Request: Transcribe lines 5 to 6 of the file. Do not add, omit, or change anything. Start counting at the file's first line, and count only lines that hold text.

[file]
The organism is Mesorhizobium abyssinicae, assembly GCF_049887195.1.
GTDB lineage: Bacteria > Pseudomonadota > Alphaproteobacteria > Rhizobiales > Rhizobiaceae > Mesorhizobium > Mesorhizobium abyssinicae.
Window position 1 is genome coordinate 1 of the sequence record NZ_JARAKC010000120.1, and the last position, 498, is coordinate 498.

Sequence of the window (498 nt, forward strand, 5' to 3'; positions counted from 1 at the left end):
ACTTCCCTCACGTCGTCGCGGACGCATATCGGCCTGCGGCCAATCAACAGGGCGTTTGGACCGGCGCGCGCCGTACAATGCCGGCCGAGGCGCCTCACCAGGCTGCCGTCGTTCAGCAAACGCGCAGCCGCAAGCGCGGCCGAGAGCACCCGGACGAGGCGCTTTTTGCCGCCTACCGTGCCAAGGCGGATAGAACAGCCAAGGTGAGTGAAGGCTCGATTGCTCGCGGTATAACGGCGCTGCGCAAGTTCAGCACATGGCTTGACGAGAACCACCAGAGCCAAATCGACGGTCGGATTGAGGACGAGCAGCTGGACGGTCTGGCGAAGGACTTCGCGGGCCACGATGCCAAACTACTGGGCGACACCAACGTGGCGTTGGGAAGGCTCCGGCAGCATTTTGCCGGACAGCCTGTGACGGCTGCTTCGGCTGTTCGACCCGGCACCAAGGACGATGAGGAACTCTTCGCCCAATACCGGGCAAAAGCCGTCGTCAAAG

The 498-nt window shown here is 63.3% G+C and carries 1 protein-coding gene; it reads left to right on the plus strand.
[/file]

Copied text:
ACTTCCCTCACGTCGTCGCGGACGCATATCGGCCTGCGGCCAATCAACAGGGCGTTTGGACCGGCGCGCGCCGTACAATGCCGGCCGAGGCGCCTCACCAGGCTGCCGTCGTTCAGCAAACGCGCAGCCGCAAGCGCGGCCGAGAGCACCCGGACGAGGCGCTTTTTGCCGCCTACCGTGCCAAGGCGGATAGAACAGCCAAGGTGAGTGAAGGCTCGATTGCTCGCGGTATAACGGCGCTGCGCAAGTTCAGCACATGGCTTGACGAGAACCACCAGAGCCAAATCGACGGTCGGATTGAGGACGAGCAGCTGGACGGTCTGGCGAAGGACTTCGCGGGCCACGATGCCAAACTACTGGGCGACACCAACGTGGCGTTGGGAAGGCTCCGGCAGCATTTTGCCGGACAGCCTGTGACGGCTGCTTCGGCTGTTCGACCCGGCACCAAGGACGATGAGGAACTCTTCGCCCAATACCGGGCAAAAGCCGTCGTCAAAG

The 498-nt window shown here is 63.3% G+C and carries 1 protein-coding gene; it reads left to right on the plus strand.